Artist Dominic Jones has done murals for the town of Sykesville.
Artist Dominic Jones has done murals for the town of Sykesville.

Dominic Jones, a Baltimore native, has overcome trials and triumphs through his passion for art.

The father of five runs his own studio, Jones Custom Murals and Portraits, alongside his wife, Heather, in Littlestown, Pennsylvania, where they moved last fall from Westminster. He says art served as an outlet for him as a youth in the foster system and one day he would like to open his home and foster.

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Jones was commissioned to paint a mural in Sykesville as part of that town’s three-fold Urban Transformation project. The Times recently caught up with Jones to discuss his career, the Sykesville project and how art helped him out during a difficult period of his life.

Q: How did you get into art?

A: “I’ve been doing art for as long as I can remember, since I was a kid. I just love creating and drawing — it’s just a gift from God. I’ve been doing it for so long

Q: What is your favorite or most used form of art and why?

A: “Doing custom murals for people, I love doing murals. I can paint or draw in any medium, it’s just more of murals. I just love creating custom for people and sitting down and brainstorming an idea out and foreseeing it. It’s just the creativity part of it is very unique when you sit down with a group of people or you sit down and you brainstorm something that you actually can put on a piece of paper and you foresee it. It’s just something I enjoy. It’s just something I love seeing people happy when I create that.”

Q: How long have you been doing murals in Sykesville?

A: This will be my second mural I’ve done in Sykesville for them. The other one I did was last year, I think – like two years ago. I did the Snallygaster and I had the opportunity from Julie [Della-Maria] to come out and actually do, I believe, probably one of the biggest murals they have ever done up there.”

Q: How did the farm scene come about?

A: “I was given the opportunity from the town of Sykesville and they had asked me to come up with a mock-up for it. With it being in Carroll County, I kind of pieced the scenery together and then I was presented with another challenge with the tank, it was a regular tank, and I had to decide what to come up with so, I came up with a pig. The owner, she kind of liked the farm scenery also because of the county that we live in.”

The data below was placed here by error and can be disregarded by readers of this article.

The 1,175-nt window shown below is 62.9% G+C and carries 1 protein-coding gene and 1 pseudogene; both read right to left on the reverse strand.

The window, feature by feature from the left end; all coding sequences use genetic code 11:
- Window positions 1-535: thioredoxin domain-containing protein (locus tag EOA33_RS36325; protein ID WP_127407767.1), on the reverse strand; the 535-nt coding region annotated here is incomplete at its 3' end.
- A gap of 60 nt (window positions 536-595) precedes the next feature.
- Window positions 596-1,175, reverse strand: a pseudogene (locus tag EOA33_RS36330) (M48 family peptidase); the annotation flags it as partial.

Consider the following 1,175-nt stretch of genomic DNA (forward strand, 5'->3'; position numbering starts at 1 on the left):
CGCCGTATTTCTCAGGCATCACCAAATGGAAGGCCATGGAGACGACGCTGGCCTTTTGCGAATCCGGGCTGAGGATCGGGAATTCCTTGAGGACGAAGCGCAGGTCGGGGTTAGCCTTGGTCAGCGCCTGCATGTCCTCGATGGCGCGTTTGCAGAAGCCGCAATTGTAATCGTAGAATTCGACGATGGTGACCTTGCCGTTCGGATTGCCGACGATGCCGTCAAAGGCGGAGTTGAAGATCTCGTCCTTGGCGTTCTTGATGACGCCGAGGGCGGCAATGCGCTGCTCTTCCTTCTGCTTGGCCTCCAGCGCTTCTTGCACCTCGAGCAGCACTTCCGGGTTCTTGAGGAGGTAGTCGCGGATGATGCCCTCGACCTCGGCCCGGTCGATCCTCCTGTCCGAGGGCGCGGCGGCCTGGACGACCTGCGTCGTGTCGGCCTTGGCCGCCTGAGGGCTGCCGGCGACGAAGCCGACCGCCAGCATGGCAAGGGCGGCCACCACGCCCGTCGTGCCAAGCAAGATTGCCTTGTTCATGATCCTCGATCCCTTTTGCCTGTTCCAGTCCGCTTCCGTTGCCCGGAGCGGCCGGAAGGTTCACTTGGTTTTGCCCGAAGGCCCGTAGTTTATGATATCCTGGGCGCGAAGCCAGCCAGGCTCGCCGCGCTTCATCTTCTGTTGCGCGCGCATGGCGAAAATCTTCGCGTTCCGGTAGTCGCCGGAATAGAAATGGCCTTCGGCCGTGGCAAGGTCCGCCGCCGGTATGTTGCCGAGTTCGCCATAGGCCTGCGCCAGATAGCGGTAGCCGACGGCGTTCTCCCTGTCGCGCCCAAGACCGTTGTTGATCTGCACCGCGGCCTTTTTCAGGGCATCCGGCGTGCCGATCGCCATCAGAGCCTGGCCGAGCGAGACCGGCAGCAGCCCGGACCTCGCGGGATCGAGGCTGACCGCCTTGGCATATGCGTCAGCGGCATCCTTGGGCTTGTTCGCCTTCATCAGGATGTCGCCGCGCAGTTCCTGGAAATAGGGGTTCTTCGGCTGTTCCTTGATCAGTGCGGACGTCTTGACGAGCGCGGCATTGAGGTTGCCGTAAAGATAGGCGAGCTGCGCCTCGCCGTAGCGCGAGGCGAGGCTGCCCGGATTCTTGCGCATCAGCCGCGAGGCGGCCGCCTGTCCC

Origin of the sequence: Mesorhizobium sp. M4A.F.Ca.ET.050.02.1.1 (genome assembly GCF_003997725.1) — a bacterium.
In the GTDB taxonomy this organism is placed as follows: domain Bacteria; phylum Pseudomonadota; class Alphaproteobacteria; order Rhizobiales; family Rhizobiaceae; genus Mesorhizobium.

Q: How long have you been doing murals?

A: “I established my business in 2010 and I’ve been doing murals since then. I’ve been doing that for a while at Jones Custom Murals and Portraits. It is a family-based business and I thought about being that guy for local families and families all over that are looking for someone to do things unique in areas that they needed done. Also, when people look for someone that needs something uniquely done and sit down and brainstorming with them and coming up with new ideas for more stuff like that. No job is too big or too small for Jones Custom Murals and Portraits, period. The whole reason we started was to bring joy to those who love creativity and art.”

Q: Tell me about your family

A: “I’m a family of seven – I have a wife, four boys and one girl. I have two sons that are 13 and 14, one is 9 and one is 8 and I have a daughter that’s 10. I have a big family. They love and they enjoy painting, I actually have pictures of them up there helping me out. They all love what I do, and they find it amusing just to sit down and watch me create things so, they go with me on jobs. Also, my wife, she’s the manager of the business, she manages all my finances and my taxes and things like that. She keeps all my bookings and stuff – she keeps everything together on that end so I can just focus on my craft everything. I can’t say enough about how blessed I am.”

Q: Do you mind going further into your struggles?

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A: “I used to be in the system, I was a foster child. Coming from foster care, made me stronger. I’ve been through a lot, a lot of ups and downs. I’m personally from Baltimore City and when I left – it’s a lot of bits and pieces – but when I went to foster care, I had a lot of families in there that helped me the way I am today. Art was that gateway for me being in different homes and stuff to see me through. It was always my hope and relief to do something, to create, and it kind of gave me a relief from all the other things that was going on around me.

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